Note – as of August 2023, polls indicate 61% would vote to rejoin (don’t knows removed) vs 39% stay out of EU. However 10% don’t know and 8% say they would not vote (YouGov data for 13-14 July).

Growing gap between younger and older voters:

  • In each age band under 45, support for rejoin had risen by around 20 percentage points.
  • No statistically significant shift among older voters.
  • Those over 55 were still more likely to state support for staying out over rejoining.

There is an educational divide:

  • Those educated to GCSE level retained low support for rejoin, barely rising from 37% to 38%.
  • Support for rejoin among those with an undergraduate degree had increased from 57% to 68% between February and October.
  • Support for rejoin among those with a postgraduate degree had grown from 56% to 72%.

Geographic patterns confound conventional narratives:

  • Voters in the North East appear to be among those who had turned most negatively against Brexit.
  • Support for rejoin had risen from around 40% to around 60% in the North East and the South West.

Figure 17.5: Support for rejoin vs stay out

Source: UK in a Changing Europe, Rejoin vs stay out: who has changed their mind about Brexit?, 23 November 2022

 

Voter opinions just before referendum


Ashcroft Polls looked in detail at voter opinions just before the referendum in June 2016. Ashcroft polled over 12,000 respondents on topics like NHS, immigration system etc. and asked whether they thought, for example, the NHS would be better if the UK remained in the EU or left.

Figure 17.6 shows voters’ views on six key topics. Two important conclusions are:

  • Leave and remain voters were often diametrically opposed in their assessment of the implications of Brexit.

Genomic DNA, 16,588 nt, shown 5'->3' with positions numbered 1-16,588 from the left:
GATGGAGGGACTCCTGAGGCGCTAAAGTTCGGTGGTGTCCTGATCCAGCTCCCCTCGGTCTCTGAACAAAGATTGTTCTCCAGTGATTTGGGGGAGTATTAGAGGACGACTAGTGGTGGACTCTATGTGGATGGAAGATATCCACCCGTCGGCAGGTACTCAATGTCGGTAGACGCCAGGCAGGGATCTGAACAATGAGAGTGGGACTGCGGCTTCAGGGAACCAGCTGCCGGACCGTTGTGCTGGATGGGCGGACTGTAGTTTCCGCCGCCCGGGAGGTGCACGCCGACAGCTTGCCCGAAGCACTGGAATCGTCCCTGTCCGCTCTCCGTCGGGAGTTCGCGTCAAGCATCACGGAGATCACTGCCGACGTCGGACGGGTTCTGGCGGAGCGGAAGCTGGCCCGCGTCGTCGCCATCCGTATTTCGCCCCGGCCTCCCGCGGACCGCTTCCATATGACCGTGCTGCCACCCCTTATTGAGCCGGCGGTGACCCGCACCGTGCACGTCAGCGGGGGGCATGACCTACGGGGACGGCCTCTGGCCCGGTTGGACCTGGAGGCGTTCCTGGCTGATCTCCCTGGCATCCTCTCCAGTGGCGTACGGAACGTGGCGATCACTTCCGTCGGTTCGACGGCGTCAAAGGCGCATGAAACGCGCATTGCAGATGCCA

• For example, 97% of leave voters thought the NHS would be better with Brexit, whereas 88% of remain voters thought the NHS would be better staying in the EU.
  • Voters were differently informed, misinformed or uninformed on key issues before the referendum.

Figure 17.6: Referendum voter opinions

 

Source: Ashcroft Polls, 24 June 2016

Voters’ expectations for Brexit in July 2016 after the referendum


The best available indication of what people thought about the implications of Brexit immediately after the referendum comes from a ComRes poll conducted for the BBC in July 2016 of 1,004 adults (Figure 17.7).

Figure 17.7: Brexit expectations in 2016 – BBC summary of ComRes poll

The poll’s key findings were:

  • Two thirds (66%) thought maintaining access to the single market should be the government priority when negotiating the UK’s withdrawal from the EU.
    • Half (52%) said the UK would stay in the single market with some limits on freedom of movement.
  • One third (31%) said the priority should be restricting freedom of movement:
    • Half of British adults (52%) expected immigration to fall after the UK leaves the EU.
    • One third (36%) expected levels of immigration to remain about the same.
    • Almost half (45%) said they would be dissatisfied if the government continued to allow immigration from the EU in exchange for access to the single market.
  • One quarter (26%) expected to leave the single market and stop freedom of movement.
  • One fifth (18%) expected to stay in the single market with unrestrained freedom of movement
  • Half (47%) thought the UK economy would be worse two years from 2016; a third thought it would be better (32%). In five years’ time, the public believed the economy would improve:
    • Half (52%) thought that the economy would be in a better place.
    • One third (30%) thought it would be worse.
  • Three quarters (72%) did not trust politicians to do a good job of carrying out the will of the people during withdrawal from the EU, while half (50%) did not trust civil servants.
Sources:
ComRes, 14 July 2016 – summary
ComRes – detailed results

 

 
Last updated on 19th May 2024 by Richard Barfield